1. Addressing Mr. Salzberg, I don't care how many flippin degrees you have or how many medical papers you wrote, there are still studies in the works on XMRV so it isn't a done deal yet! Your article sounds more simply that you just don't like Mikovits because she has aligned herself with "anti-vaccinationists" and according to your profile, "This Is Making Me Worry...The spread of anti-vaccination nonsense and the consequent re-emergence of preventable diseases."

    Well, Mr. Salzberg, I am one of those CRAZY "A-Vs" as want to know why? I became sick with CFS in 1992 at age 18 from an MMR vaccine. Not every case of CFS starts that way but I've talked to a TON that have. But I'm sure you'd say that getting sick immediately after the vaccine was merely "coincidence". Yeah, my health being destroyed, dreams shattered, and life ruined...all had nothing to do with how sick I got after MMR, yea OK.

    Bottom line, your article has an agenda and it has nothing to do with XMRV or what is best for CFS sufferers. Frankly, I don't care if XMRV is the cause or not, but I want no stone unturned either. Until you or one of your family members is stricken with this ####, maybe you should keep your mouth shut and let the science play out.

    Note: I only speak for myself, not other CFS patients, as I know not every CFS patient is anti-vax.

  2. Well done Mindy! This was brilliant!

    BTW the video is not working for me.

  3. Mindy:
    I think the journalist does have a point with the "replication issue". Just being objective here, I've heard several scientists state they tried to replicate the WPI study exactly, yet are being blamed fro not doing so. It seems to me that the CFS community is coming off as sore loosers (unintentionally of course) and perhaps we might want to change strategy and tactics. It takes what....9-12 months to conduct a study? We knew this was controversial.....why not launch another round of studies to prove WPI accuracy? This makes ,more sense to me than spinning wheels on the defense. Defense is a dangerous place to be for a win...Offense looks better to me strategically. Years could be spent battling the amount of articles coming out in the next week surrounding this issue. In the mean time, new studies could be launched.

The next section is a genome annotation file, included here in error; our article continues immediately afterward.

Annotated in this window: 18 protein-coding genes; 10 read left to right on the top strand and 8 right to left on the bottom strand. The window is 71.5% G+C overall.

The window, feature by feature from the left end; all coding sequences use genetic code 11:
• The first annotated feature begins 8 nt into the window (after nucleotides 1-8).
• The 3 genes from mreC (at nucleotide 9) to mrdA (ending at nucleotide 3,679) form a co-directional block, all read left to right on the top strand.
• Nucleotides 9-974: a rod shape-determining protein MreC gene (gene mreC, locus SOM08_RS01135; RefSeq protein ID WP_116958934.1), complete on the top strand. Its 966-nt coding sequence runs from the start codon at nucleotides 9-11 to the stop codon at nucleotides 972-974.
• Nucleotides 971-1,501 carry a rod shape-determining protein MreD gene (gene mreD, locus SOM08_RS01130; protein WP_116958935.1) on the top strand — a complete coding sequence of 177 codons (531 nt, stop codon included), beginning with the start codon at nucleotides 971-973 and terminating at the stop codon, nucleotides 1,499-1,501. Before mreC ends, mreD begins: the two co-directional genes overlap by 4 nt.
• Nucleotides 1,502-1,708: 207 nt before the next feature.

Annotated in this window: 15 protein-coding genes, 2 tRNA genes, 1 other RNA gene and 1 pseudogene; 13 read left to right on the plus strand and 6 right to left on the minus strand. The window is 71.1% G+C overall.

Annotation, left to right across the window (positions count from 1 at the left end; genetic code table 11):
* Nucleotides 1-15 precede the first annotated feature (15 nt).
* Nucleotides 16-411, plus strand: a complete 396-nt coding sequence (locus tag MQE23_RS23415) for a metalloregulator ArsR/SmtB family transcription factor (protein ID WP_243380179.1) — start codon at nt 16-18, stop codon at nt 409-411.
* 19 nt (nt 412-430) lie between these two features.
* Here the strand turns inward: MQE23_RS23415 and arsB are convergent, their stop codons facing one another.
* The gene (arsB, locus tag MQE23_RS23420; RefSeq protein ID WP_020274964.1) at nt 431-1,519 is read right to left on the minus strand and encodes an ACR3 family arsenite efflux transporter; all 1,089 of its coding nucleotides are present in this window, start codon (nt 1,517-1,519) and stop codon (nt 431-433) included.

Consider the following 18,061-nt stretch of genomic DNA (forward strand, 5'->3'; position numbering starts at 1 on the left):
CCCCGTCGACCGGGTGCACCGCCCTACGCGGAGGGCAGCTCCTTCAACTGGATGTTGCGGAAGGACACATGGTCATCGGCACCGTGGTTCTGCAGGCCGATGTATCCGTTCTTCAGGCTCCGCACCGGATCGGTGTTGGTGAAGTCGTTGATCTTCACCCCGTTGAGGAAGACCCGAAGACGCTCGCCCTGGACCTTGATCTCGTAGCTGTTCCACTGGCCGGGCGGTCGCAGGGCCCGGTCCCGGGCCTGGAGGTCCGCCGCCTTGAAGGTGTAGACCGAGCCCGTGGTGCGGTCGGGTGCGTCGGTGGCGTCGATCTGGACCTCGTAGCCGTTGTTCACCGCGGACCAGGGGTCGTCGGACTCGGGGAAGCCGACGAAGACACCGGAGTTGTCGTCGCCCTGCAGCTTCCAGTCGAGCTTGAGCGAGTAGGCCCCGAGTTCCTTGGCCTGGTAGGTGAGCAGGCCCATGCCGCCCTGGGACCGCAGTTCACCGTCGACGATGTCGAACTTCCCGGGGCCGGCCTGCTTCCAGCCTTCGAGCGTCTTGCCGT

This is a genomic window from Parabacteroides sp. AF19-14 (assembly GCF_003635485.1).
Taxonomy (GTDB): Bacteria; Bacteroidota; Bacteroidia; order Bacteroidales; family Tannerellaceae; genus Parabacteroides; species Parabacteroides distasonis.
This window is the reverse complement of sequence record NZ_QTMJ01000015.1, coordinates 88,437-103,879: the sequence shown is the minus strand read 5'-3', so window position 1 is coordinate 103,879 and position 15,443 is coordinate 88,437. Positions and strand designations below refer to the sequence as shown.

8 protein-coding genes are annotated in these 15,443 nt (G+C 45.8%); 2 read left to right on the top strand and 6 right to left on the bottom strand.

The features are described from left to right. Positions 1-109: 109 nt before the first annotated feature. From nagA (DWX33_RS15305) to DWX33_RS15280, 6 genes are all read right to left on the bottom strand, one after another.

4. I don't understand what is meant by "tried to replicate the WPI study exactly"? Either they did or they didn't. If they "tried" but found it impossible to follow specific methods, then that's part of the write-up of the study: we found that it was impossible to do XYZ and doubt it can be done, or some such stab at a reason.

    This is science. If there were methods used by the WPI that are not reproducible, then say so; or are they saying that their was fraud involved? then say so.


  5. I haven't seen a single study that correctly replicates the Lombardi, et. al. Science paper. There are other very significant studies, which I believe are as important as the Science study: eg.
    Brenu, et. al. "Immunological abnormalities as potential biomarkers in Chronic Fatigue
    Syndrome/ Myalgic Encephalomyelitis" , Journal of Translational Medicine.

    view here:

    And we will see a lot more quality immunological studies from Brenu, Staines and Marshall-Gradisnik
    in the near future.

    I do agree we must not get obsessed with XMRV to the exclusion of other work but writers like Salzberg must be ridiculed by excellent reporting of science as was done by Mindy. Now will he read the study?

  6. Brilliant response, Mindy!

  7. Very good answer! Responding to such misinformation and sarcasm with simple verifiable facts only shows who is the more professional. I simly love the way you rip apart the claims of Mr. Salzberg.

  8. None of the other studies came close to being a replication in any of the methods used by Lombardi et al. I know many patients and advocates without a science background are confused on this issue because a number of researchers and 'science commentators' are now claiming that true replication isn't necessary in science. Let me assure anyone who is confused on this issue that it IS, except in the so-called "soft sciences" (like sociology, etc), which is why those fields are given that derogatory label in the first place, by physicists and chemists. Ask any chemist if it is acceptable to change any reaction conditions in an attempted replication and see what s/he says!

    [In fact, Mindy, I recommend that you and other journalists ask this question of an impartial physical chemist; the answer will be illuminating and will definitely put the likes of Salzberg and some XMRV 'researchers' on the spot.]